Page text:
Media: Thatcher: candid on camera: For once, You-Know-Who could not be in the driving seat. Owen Slot talks to the programme makers who were
The former prime minister sat through more than 50 hours of interviews for the series, but had no editorial control over the finished product.
Julian Seymour, the director of Lady Thatcher's private office and one of her chief advisers, says that editorial control was neither sought nor desired. 'It would mean the programmes wouldn't have any credibility. If it became public that we had any editorial control, they would be a laughing stock.'
The programmes - made by Fine Arts, an independent production company of which Hugh Scully (best known for Antiques Roadshow) is managing director - are unlikely to be simply paeans of praise. They include the reflections of Ken Livingstone and Lords Lawson and Howe, and the interviewing technique is bold.
'We were under contractual obligation not to reveal what was in the memoirs,' says Denys Blakeway, the series producer. 'But we intimated that she was absolutely frank and they'd better be frank in response.
'For instance, we were interviewing Geoffrey Howe and we said to him that it's well known that Margaret Thatcher had no time for the Foreign Office at all, and indeed her views on it are extremely strong. And he said: 'Absolute rubbish. How can you say such a thing?'
'Then we turned the cameras off and I said, 'Look, she is not going to be shilly-
shallying about the Foreign Office.' And he said, 'Oh well, in that case . . .' and he gave a proper, measured response. He changed his tune totally.'
Scully made his first approach to Lady Thatcher's office in March 1992, having read about the memoirs. He was one of a number of interested programme-makers, including the BBC. He was asked for a proposal, then summoned the following May for a meeting during which he was quizzed on a curious pair of subjects: his programme- making history, most notably last year's acclaimed series The Falklands War (also appreciated by Lady Thatcher); and - of all things - the Franco-Prussian war.
'She really wasn't interested in the programmes. I would have expected a lot of questions about what was involved. I went away thinking the meeting hadn't gone well.' However, the following day he had a call to say the contract had been awarded to Fine Arts.
'To this day, I've never really understood why,' Scully says. 'Money was only discussed after the initial agreement.'
Lady Thatcher's office confirms Scully's suspicion that it was the nature of his proposal that won the contract. Much of the competition, he believes, came from big-name interviewers whose proposed formats favoured extended one-to-one interviews.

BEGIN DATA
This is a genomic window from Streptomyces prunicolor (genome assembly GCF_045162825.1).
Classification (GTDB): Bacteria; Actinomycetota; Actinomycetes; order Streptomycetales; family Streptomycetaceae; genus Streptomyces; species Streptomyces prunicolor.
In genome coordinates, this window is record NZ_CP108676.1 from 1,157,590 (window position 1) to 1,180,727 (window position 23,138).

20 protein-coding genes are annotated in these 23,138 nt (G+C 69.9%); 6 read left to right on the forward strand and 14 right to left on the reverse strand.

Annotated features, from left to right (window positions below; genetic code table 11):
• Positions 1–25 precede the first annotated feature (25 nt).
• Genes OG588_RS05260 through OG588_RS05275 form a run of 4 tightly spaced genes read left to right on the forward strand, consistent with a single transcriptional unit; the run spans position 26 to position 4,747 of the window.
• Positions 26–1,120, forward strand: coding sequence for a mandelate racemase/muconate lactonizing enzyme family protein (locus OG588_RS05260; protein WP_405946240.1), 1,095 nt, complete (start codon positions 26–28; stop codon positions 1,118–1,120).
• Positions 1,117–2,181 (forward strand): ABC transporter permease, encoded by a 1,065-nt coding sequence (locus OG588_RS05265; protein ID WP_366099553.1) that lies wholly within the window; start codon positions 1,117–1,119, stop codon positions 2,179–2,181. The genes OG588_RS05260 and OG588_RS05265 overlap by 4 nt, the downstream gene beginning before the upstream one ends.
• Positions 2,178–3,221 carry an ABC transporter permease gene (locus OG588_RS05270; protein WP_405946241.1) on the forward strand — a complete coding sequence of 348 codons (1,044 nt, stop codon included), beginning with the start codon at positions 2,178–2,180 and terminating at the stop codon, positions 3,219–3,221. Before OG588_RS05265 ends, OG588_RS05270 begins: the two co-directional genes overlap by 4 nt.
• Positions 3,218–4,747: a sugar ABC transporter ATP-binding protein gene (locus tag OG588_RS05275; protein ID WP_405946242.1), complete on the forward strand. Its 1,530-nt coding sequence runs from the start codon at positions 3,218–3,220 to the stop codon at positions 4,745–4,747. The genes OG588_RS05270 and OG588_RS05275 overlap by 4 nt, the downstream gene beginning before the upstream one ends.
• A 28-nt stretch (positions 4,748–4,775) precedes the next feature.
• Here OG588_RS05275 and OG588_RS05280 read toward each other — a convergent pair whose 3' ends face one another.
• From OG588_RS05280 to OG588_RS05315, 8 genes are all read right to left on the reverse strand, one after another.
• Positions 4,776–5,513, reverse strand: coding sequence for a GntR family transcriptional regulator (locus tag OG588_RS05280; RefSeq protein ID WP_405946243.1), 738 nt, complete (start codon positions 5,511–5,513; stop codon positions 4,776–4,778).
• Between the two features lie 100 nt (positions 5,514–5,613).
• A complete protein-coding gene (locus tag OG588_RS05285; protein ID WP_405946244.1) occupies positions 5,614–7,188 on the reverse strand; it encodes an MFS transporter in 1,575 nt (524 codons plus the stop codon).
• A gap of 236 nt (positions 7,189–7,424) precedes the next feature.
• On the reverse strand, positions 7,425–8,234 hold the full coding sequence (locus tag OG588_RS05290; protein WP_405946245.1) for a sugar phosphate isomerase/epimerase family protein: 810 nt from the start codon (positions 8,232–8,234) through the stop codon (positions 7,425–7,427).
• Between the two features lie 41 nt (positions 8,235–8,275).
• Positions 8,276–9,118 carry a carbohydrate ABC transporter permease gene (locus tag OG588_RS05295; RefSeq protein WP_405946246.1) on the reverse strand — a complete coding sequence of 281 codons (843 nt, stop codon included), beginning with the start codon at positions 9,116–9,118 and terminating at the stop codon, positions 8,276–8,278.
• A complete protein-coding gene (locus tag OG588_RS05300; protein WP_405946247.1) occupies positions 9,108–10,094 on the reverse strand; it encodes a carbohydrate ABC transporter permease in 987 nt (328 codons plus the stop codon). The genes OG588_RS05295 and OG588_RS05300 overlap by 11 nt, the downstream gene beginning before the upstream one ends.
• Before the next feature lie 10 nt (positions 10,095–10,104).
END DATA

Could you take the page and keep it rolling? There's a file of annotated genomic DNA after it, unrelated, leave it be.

'Margaret Thatcher doesn't watch television but she knows enough to realise that that would be rather boring and would probably be confined to the twilight hours.' The magnanimity of Fine Arts' proposal, and the intention to analyse Lady Thatcher's image abroad (interviews with Reagan and Gorbachev) also seem to have struck a chord. 'They were pretty well head and shoulders above the rest,' says Seymour.
Lady Thatcher's 'television memoirs' are the climax to a year of politicians trusting the camera. 'I didn't seek reassurances and they didn't seek to soothe me at all,' says Neil Kinnock of the makers of the four-part Kinnock: The Inside Story (LWT). 'In my view it was clear they had no interest in hagiography or in some sensationalist condemnation. I thought I could rely on them to be fair. I thought it was a good idea then and I still think it was.'
Kenneth Baker, who presented and rewrote the script for Kenneth Baker's Memoirs (BBC 2), similarly has no regrets. 'I did not consider it a risk because in effect I was in charge of the programmes. But I was prepared to be deprecated. Ken Clarke was delightfully rude about me.'
The results have not always been as happy. As Alan Clark, one of Mrs Thatcher's ministers, discovered in June when he was the subject of Love Tory, you can get your fingers burnt.
'I breathed a sigh of relief the first time I saw the programme; it really wasn't as bad as it could have been. But then I watched it a second time and I hated it. I didn't question its integrity, but I felt a marked distaste for the character who was portrayed,' he says.
'When I found to my horror and true anger that they were going to repeat it on BBC 2 I tried very hard to get it pulled, saying it's far too soon and extremely embarrassing, but there was nothing I could do about it. I don't even get a royalty for the second showing. It's miserable.'
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